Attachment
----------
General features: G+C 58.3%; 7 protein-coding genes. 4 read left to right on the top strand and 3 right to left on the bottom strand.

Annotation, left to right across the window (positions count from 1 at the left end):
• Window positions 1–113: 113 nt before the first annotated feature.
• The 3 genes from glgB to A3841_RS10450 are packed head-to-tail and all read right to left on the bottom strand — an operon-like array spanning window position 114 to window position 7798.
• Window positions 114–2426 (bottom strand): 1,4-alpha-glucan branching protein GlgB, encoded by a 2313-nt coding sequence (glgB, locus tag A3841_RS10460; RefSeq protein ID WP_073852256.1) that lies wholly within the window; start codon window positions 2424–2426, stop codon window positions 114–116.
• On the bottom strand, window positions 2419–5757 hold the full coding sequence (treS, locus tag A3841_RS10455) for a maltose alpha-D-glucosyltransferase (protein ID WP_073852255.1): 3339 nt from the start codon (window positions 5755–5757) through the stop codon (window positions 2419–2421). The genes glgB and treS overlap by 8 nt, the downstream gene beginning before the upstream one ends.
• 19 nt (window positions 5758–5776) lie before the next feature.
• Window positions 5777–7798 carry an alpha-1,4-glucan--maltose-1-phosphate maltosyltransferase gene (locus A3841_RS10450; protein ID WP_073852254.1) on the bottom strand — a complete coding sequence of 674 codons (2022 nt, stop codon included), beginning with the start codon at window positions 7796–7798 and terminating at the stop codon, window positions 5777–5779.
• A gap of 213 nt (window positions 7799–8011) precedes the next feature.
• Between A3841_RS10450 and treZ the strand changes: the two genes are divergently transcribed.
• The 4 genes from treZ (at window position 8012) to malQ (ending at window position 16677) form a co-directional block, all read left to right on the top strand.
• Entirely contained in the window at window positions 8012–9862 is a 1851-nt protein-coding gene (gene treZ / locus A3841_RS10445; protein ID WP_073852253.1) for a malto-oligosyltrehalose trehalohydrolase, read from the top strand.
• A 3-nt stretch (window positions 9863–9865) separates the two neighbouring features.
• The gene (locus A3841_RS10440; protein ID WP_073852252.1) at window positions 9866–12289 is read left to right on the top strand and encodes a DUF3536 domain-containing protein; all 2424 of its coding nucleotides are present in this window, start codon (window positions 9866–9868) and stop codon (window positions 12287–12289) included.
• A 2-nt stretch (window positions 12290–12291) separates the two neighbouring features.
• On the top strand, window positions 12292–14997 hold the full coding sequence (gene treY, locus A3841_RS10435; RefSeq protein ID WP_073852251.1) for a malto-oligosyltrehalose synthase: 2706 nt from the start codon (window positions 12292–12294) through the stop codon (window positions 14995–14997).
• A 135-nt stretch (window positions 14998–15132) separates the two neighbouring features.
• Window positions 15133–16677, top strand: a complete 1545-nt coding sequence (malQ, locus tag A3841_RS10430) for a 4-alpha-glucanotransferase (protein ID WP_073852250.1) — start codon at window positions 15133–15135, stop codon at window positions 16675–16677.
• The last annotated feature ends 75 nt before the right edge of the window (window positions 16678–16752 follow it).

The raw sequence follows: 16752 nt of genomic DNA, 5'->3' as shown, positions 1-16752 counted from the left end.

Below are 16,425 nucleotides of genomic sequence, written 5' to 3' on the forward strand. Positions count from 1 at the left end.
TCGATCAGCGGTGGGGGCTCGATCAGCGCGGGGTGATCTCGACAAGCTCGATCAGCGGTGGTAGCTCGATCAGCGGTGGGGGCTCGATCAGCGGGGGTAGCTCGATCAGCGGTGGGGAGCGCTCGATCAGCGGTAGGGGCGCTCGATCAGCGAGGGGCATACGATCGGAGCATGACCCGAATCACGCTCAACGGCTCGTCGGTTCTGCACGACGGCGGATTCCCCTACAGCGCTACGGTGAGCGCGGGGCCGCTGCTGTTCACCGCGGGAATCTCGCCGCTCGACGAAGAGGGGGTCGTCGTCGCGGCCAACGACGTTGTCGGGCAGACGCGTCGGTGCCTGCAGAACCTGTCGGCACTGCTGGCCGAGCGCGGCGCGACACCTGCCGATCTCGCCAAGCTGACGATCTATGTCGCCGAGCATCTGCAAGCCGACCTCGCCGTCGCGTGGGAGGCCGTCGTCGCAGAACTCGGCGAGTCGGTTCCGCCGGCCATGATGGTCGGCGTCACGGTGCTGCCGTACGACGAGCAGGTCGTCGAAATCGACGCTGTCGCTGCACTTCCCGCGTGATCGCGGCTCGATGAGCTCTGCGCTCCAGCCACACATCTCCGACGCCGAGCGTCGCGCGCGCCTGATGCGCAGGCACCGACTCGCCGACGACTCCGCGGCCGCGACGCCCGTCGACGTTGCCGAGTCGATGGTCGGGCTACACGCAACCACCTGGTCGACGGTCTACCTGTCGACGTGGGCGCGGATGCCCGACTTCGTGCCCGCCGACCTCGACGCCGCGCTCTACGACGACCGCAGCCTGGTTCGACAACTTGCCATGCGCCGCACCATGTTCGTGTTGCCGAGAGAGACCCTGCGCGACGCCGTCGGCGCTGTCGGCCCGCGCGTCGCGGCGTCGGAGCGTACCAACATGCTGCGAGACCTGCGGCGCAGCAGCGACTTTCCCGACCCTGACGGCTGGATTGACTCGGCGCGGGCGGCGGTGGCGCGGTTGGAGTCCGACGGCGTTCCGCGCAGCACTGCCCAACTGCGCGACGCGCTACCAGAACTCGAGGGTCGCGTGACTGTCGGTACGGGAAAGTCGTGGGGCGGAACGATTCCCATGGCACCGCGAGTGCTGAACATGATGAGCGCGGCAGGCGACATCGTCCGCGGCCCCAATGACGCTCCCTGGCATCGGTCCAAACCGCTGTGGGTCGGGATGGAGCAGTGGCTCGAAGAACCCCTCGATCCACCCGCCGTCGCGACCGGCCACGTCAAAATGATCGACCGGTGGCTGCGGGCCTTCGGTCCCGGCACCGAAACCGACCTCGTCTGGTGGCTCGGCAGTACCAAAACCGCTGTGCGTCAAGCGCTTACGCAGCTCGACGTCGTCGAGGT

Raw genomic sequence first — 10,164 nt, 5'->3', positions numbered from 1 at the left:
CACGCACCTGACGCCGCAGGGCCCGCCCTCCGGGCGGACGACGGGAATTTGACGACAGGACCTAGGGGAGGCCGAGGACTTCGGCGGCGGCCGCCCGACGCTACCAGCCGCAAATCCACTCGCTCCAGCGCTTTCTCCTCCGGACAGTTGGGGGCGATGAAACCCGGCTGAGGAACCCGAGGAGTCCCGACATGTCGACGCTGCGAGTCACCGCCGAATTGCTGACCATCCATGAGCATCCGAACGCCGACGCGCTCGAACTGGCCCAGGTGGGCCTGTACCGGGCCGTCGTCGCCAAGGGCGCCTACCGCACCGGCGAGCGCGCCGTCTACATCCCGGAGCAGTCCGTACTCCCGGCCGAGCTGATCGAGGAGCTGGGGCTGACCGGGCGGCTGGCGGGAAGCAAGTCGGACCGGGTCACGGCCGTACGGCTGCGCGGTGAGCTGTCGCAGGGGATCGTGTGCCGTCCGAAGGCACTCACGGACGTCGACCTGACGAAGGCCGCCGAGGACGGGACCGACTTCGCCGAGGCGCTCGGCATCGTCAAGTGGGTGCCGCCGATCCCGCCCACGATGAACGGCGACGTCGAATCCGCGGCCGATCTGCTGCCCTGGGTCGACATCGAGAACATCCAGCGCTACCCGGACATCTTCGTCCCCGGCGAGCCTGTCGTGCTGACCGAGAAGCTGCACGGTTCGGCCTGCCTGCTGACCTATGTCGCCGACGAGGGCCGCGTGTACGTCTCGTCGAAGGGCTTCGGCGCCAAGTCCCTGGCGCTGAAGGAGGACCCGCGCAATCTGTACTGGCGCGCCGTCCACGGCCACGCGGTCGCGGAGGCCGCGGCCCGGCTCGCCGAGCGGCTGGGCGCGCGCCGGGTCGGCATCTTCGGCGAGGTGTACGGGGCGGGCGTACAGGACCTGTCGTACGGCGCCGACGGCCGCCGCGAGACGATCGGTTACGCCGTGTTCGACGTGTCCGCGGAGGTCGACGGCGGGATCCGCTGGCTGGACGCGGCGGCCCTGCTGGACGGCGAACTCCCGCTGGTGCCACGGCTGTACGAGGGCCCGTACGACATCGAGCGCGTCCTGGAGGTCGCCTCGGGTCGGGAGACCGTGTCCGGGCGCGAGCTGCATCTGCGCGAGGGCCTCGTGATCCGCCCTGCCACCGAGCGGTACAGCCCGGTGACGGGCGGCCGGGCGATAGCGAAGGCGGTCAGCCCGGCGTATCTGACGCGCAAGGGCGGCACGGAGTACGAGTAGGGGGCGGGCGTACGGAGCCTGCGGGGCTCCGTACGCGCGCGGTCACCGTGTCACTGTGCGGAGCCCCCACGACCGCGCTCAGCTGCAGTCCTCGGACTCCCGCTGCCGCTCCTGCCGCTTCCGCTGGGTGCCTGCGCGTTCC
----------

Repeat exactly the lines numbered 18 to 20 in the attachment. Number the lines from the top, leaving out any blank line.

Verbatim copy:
• Window positions 15133–16677, top strand: a complete 1545-nt coding sequence (malQ, locus tag A3841_RS10430) for a 4-alpha-glucanotransferase (protein ID WP_073852250.1) — start codon at window positions 15133–15135, stop codon at window positions 16675–16677.
• The last annotated feature ends 75 nt before the right edge of the window (window positions 16678–16752 follow it).

The raw sequence follows: 16752 nt of genomic DNA, 5'->3' as shown, positions 1-16752 counted from the left end.